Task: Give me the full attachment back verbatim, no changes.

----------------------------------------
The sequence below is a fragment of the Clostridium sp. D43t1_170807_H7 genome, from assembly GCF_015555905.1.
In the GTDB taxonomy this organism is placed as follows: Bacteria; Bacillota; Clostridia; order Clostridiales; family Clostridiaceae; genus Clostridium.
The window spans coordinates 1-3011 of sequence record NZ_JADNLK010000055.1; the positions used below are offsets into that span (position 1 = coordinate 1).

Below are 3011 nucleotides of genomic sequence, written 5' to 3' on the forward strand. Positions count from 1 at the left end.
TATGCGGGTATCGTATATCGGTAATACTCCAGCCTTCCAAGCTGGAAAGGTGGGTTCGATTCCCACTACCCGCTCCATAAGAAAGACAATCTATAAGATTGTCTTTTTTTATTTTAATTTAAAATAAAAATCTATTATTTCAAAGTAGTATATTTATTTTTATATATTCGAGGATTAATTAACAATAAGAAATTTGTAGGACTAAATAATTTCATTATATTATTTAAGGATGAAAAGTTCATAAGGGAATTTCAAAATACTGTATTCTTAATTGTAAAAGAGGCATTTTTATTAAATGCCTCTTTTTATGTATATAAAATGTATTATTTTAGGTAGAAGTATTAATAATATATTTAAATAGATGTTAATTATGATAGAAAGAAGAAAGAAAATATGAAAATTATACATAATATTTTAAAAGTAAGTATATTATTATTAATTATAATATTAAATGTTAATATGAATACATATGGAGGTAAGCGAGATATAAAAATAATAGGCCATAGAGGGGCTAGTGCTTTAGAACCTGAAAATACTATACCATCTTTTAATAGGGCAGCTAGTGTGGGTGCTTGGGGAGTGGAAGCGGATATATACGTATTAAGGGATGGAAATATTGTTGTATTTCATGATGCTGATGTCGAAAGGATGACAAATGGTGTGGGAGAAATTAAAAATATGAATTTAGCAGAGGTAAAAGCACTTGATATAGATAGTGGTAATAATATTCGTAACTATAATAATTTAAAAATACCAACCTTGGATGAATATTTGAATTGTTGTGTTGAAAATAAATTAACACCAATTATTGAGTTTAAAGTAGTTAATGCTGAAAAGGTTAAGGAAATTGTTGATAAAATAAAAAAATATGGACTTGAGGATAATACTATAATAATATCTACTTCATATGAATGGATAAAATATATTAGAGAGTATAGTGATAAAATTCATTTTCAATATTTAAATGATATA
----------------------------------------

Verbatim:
The sequence below is a fragment of the Clostridium sp. D43t1_170807_H7 genome, from assembly GCF_015555905.1.
In the GTDB taxonomy this organism is placed as follows: Bacteria; Bacillota; Clostridia; order Clostridiales; family Clostridiaceae; genus Clostridium.
The window spans coordinates 1-3011 of sequence record NZ_JADNLK010000055.1; the positions used below are offsets into that span (position 1 = coordinate 1).

Below are 3011 nucleotides of genomic sequence, written 5' to 3' on the forward strand. Positions count from 1 at the left end.
TATGCGGGTATCGTATATCGGTAATACTCCAGCCTTCCAAGCTGGAAAGGTGGGTTCGATTCCCACTACCCGCTCCATAAGAAAGACAATCTATAAGATTGTCTTTTTTTATTTTAATTTAAAATAAAAATCTATTATTTCAAAGTAGTATATTTATTTTTATATATTCGAGGATTAATTAACAATAAGAAATTTGTAGGACTAAATAATTTCATTATATTATTTAAGGATGAAAAGTTCATAAGGGAATTTCAAAATACTGTATTCTTAATTGTAAAAGAGGCATTTTTATTAAATGCCTCTTTTTATGTATATAAAATGTATTATTTTAGGTAGAAGTATTAATAATATATTTAAATAGATGTTAATTATGATAGAAAGAAGAAAGAAAATATGAAAATTATACATAATATTTTAAAAGTAAGTATATTATTATTAATTATAATATTAAATGTTAATATGAATACATATGGAGGTAAGCGAGATATAAAAATAATAGGCCATAGAGGGGCTAGTGCTTTAGAACCTGAAAATACTATACCATCTTTTAATAGGGCAGCTAGTGTGGGTGCTTGGGGAGTGGAAGCGGATATATACGTATTAAGGGATGGAAATATTGTTGTATTTCATGATGCTGATGTCGAAAGGATGACAAATGGTGTGGGAGAAATTAAAAATATGAATTTAGCAGAGGTAAAAGCACTTGATATAGATAGTGGTAATAATATTCGTAACTATAATAATTTAAAAATACCAACCTTGGATGAATATTTGAATTGTTGTGTTGAAAATAAATTAACACCAATTATTGAGTTTAAAGTAGTTAATGCTGAAAAGGTTAAGGAAATTGTTGATAAAATAAAAAAATATGGACTTGAGGATAATACTATAATAATATCTACTTCATATGAATGGATAAAATATATTAGAGAGTATAGTGATAAAATTCATTTTCAATATTTAAATGATATA